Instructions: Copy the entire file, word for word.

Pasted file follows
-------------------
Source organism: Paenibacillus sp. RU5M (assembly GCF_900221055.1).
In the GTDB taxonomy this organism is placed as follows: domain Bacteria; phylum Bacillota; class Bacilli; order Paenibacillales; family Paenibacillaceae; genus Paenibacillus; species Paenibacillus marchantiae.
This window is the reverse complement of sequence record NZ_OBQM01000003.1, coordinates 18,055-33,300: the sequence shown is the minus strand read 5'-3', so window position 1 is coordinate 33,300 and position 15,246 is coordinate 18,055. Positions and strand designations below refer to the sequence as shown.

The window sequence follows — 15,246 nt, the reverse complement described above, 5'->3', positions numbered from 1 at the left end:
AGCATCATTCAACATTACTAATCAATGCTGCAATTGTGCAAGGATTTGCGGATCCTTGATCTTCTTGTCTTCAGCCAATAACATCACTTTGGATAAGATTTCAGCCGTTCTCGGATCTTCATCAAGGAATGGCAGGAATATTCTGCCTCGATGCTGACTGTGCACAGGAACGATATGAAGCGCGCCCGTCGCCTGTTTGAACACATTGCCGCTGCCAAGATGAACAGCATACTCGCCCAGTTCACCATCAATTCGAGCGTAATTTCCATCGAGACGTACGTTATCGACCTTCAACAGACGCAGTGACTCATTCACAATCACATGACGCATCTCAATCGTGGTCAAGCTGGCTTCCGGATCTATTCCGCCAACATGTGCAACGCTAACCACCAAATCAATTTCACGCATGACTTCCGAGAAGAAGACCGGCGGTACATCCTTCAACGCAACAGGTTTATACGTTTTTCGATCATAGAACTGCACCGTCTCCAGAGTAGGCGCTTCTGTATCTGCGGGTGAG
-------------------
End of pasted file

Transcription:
Source organism: Paenibacillus sp. RU5M (assembly GCF_900221055.1).
In the GTDB taxonomy this organism is placed as follows: domain Bacteria; phylum Bacillota; class Bacilli; order Paenibacillales; family Paenibacillaceae; genus Paenibacillus; species Paenibacillus marchantiae.
This window is the reverse complement of sequence record NZ_OBQM01000003.1, coordinates 18,055-33,300: the sequence shown is the minus strand read 5'-3', so window position 1 is coordinate 33,300 and position 15,246 is coordinate 18,055. Positions and strand designations below refer to the sequence as shown.

The window sequence follows — 15,246 nt, the reverse complement described above, 5'->3', positions numbered from 1 at the left end:
AGCATCATTCAACATTACTAATCAATGCTGCAATTGTGCAAGGATTTGCGGATCCTTGATCTTCTTGTCTTCAGCCAATAACATCACTTTGGATAAGATTTCAGCCGTTCTCGGATCTTCATCAAGGAATGGCAGGAATATTCTGCCTCGATGCTGACTGTGCACAGGAACGATATGAAGCGCGCCCGTCGCCTGTTTGAACACATTGCCGCTGCCAAGATGAACAGCATACTCGCCCAGTTCACCATCAATTCGAGCGTAATTTCCATCGAGACGTACGTTATCGACCTTCAACAGACGCAGTGACTCATTCACAATCACATGACGCATCTCAATCGTGGTCAAGCTGGCTTCCGGATCTATTCCGCCAACATGTGCAACGCTAACCACCAAATCAATTTCACGCATGACTTCCGAGAAGAAGACCGGCGGTACATCCTTCAACGCAACAGGTTTATACGTTTTTCGATCATAGAACTGCACCGTCTCCAGAGTAGGCGCTTCTGTATCTGCGGGTGAG